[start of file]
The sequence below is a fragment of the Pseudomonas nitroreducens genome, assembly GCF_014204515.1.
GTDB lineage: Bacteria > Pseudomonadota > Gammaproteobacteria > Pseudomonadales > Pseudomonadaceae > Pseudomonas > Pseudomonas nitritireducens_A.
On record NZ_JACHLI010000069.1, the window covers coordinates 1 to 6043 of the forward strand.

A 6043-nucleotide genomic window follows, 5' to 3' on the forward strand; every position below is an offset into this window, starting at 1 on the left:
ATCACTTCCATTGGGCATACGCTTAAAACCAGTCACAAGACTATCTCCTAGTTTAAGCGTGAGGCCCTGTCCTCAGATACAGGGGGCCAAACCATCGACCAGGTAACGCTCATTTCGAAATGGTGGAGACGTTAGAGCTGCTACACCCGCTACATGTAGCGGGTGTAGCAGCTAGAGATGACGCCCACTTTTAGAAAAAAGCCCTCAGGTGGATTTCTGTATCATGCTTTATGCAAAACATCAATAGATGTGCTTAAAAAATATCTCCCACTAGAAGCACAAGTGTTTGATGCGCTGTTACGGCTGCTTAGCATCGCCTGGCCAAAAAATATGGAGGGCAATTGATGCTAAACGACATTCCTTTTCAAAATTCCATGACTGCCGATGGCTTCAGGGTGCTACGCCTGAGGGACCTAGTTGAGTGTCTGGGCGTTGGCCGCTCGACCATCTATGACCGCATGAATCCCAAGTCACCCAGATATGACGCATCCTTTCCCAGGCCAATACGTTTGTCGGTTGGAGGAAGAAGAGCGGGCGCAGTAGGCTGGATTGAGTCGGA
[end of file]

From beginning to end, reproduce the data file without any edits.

The sequence below is a fragment of the Pseudomonas nitroreducens genome, assembly GCF_014204515.1.
GTDB lineage: Bacteria > Pseudomonadota > Gammaproteobacteria > Pseudomonadales > Pseudomonadaceae > Pseudomonas > Pseudomonas nitritireducens_A.
On record NZ_JACHLI010000069.1, the window covers coordinates 1 to 6043 of the forward strand.

A 6043-nucleotide genomic window follows, 5' to 3' on the forward strand; every position below is an offset into this window, starting at 1 on the left:
ATCACTTCCATTGGGCATACGCTTAAAACCAGTCACAAGACTATCTCCTAGTTTAAGCGTGAGGCCCTGTCCTCAGATACAGGGGGCCAAACCATCGACCAGGTAACGCTCATTTCGAAATGGTGGAGACGTTAGAGCTGCTACACCCGCTACATGTAGCGGGTGTAGCAGCTAGAGATGACGCCCACTTTTAGAAAAAAGCCCTCAGGTGGATTTCTGTATCATGCTTTATGCAAAACATCAATAGATGTGCTTAAAAAATATCTCCCACTAGAAGCACAAGTGTTTGATGCGCTGTTACGGCTGCTTAGCATCGCCTGGCCAAAAAATATGGAGGGCAATTGATGCTAAACGACATTCCTTTTCAAAATTCCATGACTGCCGATGGCTTCAGGGTGCTACGCCTGAGGGACCTAGTTGAGTGTCTGGGCGTTGGCCGCTCGACCATCTATGACCGCATGAATCCCAAGTCACCCAGATATGACGCATCCTTTCCCAGGCCAATACGTTTGTCGGTTGGAGGAAGAAGAGCGGGCGCAGTAGGCTGGATTGAGTCGGA